Tech News Today for June 5, 2017
Tech News for Monday June 5, 2017
Apple held its annual Worldwide Developer's Conference keynote today and it was chock full of good stuff. Let's start with the big news first. The HomePod, the rumored Siri speaker, will be available in December. Apple really pushed the sound quality of the device with its seven-speaker array of tweeters and real-time acoustic spacial awareness that will determine the room it's in and play music accordingly. The device will also work as a home assistant like Amazon's Echo and Google's Home. Read more at apple.com.
They also talked about the latest version of macOS, called High Sierra. It's available as a developer update today, a public beta this summer, and then available to all later in the year. It includes a more modern file system, APFS, which is also included in iOS. Safari will include AutoPlay blocking and intelligent tracking prevention — basically Do Not Track features that most other browsers already have. For Pro Content creators, there's Metal 2 and even Metal for VR. Read more at apple.com.
Apple will ship new Macbooks, MacBook Pros and iMacs today, starting at around $1300. But the big news is what's coming in December — a $5,000 new iMac Pro with a Space Gray finish, a 5k display, and up to an 18 core Xeon processor. Up to 4TB of SSD, up to 128GB of ECC memory, four Thunderbolt 3 ports, and built-in 10GB Ethernet. Read more at apple.com.
The Apple Watch and iOS 11 for iPhone and iPad will get some new and exciting features this Fall and today if you're a developer. For Apple Watch, you'll get a smarter Siri reminding you of things it thinks you might want to know, a long awaited flashlight, and some improved fitness features. If you've wanted to do other workouts besides walking, running, biking, or swimming, you're in luck. iOS on your iPhone will include a do not disturb while driving tool that will automatically turn on when your car connects to Bluetooth. Your phone will automatically send a text response that says you're driving and people can reply with "Urgent" for the message to still come through. You can turn it off if you're a passenger. Read more at apple.com.
Fitbit was once on top of the world when it came to wearables, but how fast things change. According to new data from IDC, Fitbit dropped from the top of the wearable market a year ago at 23 percent of all unit sales, down to third place, now at 12 percent. Taking its place are Apple and Xiaomi who both tied for the top of the heap at 15 percent each. Fitbit's stock is down more than 60 percent for the year, reaching its lowest point last week at ariund $5.42 per share. Overall, IDC says the wearable market grew 18% throughout the year. Read more at bloomberg.com.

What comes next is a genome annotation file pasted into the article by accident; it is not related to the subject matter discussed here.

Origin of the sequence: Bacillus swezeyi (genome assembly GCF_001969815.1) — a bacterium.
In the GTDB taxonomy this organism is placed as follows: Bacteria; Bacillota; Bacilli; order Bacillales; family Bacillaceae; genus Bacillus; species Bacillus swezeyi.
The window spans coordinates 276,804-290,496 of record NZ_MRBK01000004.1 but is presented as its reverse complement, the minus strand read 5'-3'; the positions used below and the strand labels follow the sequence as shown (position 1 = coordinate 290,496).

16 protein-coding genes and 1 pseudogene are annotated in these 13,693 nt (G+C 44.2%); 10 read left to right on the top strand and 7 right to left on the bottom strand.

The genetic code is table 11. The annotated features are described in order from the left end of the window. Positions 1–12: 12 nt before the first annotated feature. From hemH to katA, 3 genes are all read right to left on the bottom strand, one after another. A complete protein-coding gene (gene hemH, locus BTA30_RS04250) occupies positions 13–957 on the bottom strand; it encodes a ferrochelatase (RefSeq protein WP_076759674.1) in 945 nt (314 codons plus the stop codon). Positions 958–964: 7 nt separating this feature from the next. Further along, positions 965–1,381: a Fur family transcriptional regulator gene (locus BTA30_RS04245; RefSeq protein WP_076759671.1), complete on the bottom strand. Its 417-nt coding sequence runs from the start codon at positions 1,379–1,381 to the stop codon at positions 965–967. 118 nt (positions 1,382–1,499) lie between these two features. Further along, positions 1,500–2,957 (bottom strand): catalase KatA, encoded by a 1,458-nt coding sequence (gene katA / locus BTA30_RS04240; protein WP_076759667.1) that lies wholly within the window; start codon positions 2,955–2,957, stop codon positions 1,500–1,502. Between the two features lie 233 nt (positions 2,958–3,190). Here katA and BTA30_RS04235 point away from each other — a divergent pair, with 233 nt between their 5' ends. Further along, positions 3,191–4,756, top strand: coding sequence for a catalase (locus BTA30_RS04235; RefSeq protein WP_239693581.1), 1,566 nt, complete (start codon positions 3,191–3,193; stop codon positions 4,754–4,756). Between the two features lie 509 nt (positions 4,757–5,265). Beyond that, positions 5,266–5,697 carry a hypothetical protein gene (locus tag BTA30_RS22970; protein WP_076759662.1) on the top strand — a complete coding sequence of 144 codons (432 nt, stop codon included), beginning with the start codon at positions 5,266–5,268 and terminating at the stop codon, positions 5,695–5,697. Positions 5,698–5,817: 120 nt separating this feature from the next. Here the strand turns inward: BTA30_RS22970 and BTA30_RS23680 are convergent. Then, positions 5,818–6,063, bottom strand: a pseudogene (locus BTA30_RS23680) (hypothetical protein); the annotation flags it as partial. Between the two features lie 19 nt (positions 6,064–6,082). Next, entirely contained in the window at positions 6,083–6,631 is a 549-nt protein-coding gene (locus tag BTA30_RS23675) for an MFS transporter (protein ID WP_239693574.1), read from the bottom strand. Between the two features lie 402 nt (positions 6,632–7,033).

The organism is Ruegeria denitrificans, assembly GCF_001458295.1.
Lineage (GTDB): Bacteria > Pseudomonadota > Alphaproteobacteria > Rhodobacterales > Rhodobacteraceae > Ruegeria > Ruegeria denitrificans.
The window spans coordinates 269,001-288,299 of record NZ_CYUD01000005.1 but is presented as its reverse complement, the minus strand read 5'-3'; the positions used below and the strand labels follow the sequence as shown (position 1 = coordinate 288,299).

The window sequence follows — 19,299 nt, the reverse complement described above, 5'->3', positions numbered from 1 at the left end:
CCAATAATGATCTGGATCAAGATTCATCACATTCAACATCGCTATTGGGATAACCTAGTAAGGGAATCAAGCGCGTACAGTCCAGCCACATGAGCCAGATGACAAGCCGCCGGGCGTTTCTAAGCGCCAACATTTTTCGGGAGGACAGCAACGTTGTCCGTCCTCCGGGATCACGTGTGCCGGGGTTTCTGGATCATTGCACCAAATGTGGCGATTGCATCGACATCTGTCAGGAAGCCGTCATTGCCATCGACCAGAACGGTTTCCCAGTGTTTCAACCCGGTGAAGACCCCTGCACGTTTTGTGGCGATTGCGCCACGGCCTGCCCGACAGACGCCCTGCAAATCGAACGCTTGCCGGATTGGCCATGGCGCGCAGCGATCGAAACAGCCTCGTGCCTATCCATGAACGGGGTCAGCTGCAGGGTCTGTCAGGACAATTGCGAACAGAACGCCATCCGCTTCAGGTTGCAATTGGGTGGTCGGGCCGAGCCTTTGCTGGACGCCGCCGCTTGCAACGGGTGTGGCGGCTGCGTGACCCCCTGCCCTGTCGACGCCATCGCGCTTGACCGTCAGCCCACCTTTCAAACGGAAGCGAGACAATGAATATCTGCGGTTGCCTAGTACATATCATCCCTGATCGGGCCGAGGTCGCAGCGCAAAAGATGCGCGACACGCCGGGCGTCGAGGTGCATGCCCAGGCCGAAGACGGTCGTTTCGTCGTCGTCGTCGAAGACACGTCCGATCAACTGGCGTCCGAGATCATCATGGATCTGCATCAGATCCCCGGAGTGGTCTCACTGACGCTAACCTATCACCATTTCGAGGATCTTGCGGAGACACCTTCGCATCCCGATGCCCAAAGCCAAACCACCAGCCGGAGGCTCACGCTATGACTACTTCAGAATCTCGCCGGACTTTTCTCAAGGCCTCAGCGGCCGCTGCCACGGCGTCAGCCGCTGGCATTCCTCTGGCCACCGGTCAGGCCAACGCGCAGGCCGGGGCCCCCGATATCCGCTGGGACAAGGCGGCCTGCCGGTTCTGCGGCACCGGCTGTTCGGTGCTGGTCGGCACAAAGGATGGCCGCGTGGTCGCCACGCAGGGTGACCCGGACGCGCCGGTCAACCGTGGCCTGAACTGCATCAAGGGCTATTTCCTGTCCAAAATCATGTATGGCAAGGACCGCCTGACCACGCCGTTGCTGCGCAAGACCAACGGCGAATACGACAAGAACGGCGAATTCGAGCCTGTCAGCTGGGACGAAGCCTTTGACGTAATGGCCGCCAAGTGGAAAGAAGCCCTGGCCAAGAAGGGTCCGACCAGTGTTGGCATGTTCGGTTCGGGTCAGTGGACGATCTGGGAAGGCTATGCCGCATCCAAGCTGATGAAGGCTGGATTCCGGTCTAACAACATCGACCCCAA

Palmer Luckey is back and prouder than ever for not conforming to the political beliefs shared by much of the rest of liberal silicon valley. According to The New York Times, the Oculus founder is working on a defense start up, that they're calling a Virtual Border wall. The surveillance technology is designed for borders between countries and around military bases, and according to their sources, Trump Advisor Peter Thiel is leading the funding. Luckey left Facebook earlier this year after journalists revealed that he had donated some of his fortune to an organization who's purpose was to create anti-Hilary Clinton memes. Read more at nytimes.com.
Amazon’s Fire phone fizzled quickly when it first debuted in 2015. But apparently, that fire never went out entirely. Sources at NDTV say that Amazon is working to have another go at its own branded smartphone with a close eye on emerging markets. The devices are internally dubbed “Ice”, and feature low-tier specifications that will serve those markets with a minimal price point or around $93 when converted from Indian Rupees. Interestingly, the devices would have Google Moble Services (GMS) support, which would be a major change in how Amazon approaches its Android-based devices. Read more at gadgets.ndtv.com.
Our cell phone providers know where we're going and where we've been. It's something most of us don't spend a lot of time thinking about. But the police do. They've wanted to obtain this information without a warrant, and now the Supreme Court will decide whether or not law enforcement should be required to obtain warrants to get data on the past locations of criminal suspects based on cellphone use. Read more at axios.com.